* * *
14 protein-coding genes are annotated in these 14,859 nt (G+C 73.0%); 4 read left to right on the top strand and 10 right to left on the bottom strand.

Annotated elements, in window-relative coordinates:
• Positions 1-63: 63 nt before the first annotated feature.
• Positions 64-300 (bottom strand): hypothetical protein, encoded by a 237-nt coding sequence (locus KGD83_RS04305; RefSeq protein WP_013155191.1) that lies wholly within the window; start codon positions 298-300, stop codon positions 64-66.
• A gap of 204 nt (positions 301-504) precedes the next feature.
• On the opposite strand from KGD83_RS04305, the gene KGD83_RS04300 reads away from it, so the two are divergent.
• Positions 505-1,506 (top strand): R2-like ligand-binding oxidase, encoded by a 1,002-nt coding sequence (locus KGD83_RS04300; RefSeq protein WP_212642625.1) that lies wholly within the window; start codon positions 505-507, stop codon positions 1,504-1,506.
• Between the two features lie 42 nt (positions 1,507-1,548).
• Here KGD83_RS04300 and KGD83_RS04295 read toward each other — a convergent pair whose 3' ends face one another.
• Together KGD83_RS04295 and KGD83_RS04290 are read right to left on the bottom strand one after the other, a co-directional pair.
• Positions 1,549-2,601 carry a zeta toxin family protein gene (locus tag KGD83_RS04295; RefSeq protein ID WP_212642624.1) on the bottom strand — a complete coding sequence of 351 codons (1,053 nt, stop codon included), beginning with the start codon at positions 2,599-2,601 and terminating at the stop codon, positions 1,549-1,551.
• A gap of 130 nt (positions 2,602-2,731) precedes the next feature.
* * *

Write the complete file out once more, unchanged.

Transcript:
14 protein-coding genes are annotated in these 14,859 nt (G+C 73.0%); 4 read left to right on the top strand and 10 right to left on the bottom strand.

Annotated elements, in window-relative coordinates:
• Positions 1-63: 63 nt before the first annotated feature.
• Positions 64-300 (bottom strand): hypothetical protein, encoded by a 237-nt coding sequence (locus KGD83_RS04305; RefSeq protein WP_013155191.1) that lies wholly within the window; start codon positions 298-300, stop codon positions 64-66.
• A gap of 204 nt (positions 301-504) precedes the next feature.
• On the opposite strand from KGD83_RS04305, the gene KGD83_RS04300 reads away from it, so the two are divergent.
• Positions 505-1,506 (top strand): R2-like ligand-binding oxidase, encoded by a 1,002-nt coding sequence (locus KGD83_RS04300; RefSeq protein WP_212642625.1) that lies wholly within the window; start codon positions 505-507, stop codon positions 1,504-1,506.
• Between the two features lie 42 nt (positions 1,507-1,548).
• Here KGD83_RS04300 and KGD83_RS04295 read toward each other — a convergent pair whose 3' ends face one another.
• Together KGD83_RS04295 and KGD83_RS04290 are read right to left on the bottom strand one after the other, a co-directional pair.
• Positions 1,549-2,601 carry a zeta toxin family protein gene (locus tag KGD83_RS04295; RefSeq protein ID WP_212642624.1) on the bottom strand — a complete coding sequence of 351 codons (1,053 nt, stop codon included), beginning with the start codon at positions 2,599-2,601 and terminating at the stop codon, positions 1,549-1,551.
• A gap of 130 nt (positions 2,602-2,731) precedes the next feature.